Drafted Ramblings

Disillusioned (15th July, 2014)

They say one can travel the wide expanse of the world just by reading books, for in the countless stories are embedded the most far-off places and lives of those one can only faintly dream of visiting and knowing once in a lifetime. They say that if you immerse yourself deep enough into the realms of books, whilst sitting on a sofa with your back against the cushion, or whilst laying in your cozy bed, you can travel far and wide, as distant as the words on the pages before you might take you. Say if that were true, I’ve traveled a good measure of Victorian England, and Colombia, and the rest of South America, and a bit of Europe, far North-West upto the highlands of Scotland, post and pre Stalin Russia, and the subcontinent and the US. Yet, here I am, laying on my bed, my head plopped on a hard pillow, reading David Foster Wallace, unable to comprehend the austerity of his words and his travels as he gives a satirical account of a journey to the Caribbean. I’m wholly unaware of the American phraseology he uses time and time again. I’m detached from his experience, which makes me wonder if I really did travel all those places aforementioned or is reading and traveling a layman’s experience and one who cannot enjoy either is more than willing to attribute reading to the joys of traveling physically? Of course, it must be. I might have traveled wide courses of the world in fiction, but all the while I was sat at home, in a somber corner in my mind. And the realisation strikes me hard. Let’s see where DFW’s journey takes me; either into the mind of one aboard a cruise ship or deeper into my own frantic head, re-evaluating the choices I’ve made in my life, analysing the reality of reading. I still wait for a knock.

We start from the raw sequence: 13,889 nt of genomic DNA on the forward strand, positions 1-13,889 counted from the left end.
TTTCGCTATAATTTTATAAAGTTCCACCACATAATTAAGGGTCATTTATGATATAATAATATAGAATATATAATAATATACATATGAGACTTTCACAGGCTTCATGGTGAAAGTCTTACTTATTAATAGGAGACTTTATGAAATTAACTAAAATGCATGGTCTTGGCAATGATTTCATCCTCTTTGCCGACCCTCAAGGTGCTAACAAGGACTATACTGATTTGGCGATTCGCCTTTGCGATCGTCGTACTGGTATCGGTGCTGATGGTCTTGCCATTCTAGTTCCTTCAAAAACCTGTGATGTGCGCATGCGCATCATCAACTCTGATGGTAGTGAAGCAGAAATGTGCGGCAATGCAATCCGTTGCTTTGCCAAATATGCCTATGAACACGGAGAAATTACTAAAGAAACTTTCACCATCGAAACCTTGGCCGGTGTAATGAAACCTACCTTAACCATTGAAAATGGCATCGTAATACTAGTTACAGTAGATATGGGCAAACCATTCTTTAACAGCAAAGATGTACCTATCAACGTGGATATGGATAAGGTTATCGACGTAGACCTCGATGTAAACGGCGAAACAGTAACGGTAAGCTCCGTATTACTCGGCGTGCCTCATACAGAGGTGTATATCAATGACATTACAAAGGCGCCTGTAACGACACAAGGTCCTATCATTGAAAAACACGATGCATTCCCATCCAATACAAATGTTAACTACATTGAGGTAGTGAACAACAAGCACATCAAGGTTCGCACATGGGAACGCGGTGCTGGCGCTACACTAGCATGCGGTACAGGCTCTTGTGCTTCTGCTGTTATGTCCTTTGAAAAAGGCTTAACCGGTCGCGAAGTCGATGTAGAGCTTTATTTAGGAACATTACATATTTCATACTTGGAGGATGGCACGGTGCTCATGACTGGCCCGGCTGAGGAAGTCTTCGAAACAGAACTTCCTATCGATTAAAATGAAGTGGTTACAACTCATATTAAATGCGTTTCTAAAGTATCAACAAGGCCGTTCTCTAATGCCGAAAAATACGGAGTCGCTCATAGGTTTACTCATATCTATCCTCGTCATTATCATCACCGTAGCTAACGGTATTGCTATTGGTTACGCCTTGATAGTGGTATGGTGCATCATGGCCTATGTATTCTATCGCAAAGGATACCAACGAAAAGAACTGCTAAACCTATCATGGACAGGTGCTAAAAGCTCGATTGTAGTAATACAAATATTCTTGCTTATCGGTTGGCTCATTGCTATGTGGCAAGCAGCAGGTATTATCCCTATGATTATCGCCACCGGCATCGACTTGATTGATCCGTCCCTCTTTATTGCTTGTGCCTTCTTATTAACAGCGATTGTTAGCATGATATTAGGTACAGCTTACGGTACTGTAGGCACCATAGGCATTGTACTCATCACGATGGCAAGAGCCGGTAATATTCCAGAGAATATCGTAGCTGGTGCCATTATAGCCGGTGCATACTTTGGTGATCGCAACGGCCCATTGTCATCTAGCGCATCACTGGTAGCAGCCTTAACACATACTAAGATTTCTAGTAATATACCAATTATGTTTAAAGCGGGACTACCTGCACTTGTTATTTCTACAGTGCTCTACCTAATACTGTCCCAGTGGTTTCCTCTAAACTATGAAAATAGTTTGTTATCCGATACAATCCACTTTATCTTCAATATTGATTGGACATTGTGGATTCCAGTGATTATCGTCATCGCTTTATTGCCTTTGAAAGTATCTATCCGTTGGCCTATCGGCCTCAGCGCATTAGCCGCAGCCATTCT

The Butterfly Effect (30th July, 2014)

That the lives of 298 strangers aboard the MH17 were inextricably linked to the clash of Ukraine & Russia that had erupted a few months ago. That there is no chaos, but order prevailed, even in a war zone which pronounced their deaths. Their life was to end on the account of a rotten political decision taken months or perhaps years ago. That when they had boarded the plane, unknown forces were set in motion, which coincided with their deaths. That when they were born, each and every one of the 298 individuals, their life was fated to end on an account of a revolt on a distant land. That their deaths were a consequence of the very distant battle they might have heard about in the news, yet went on about their lives, with no concern how it could result in a disruption of their own lives.


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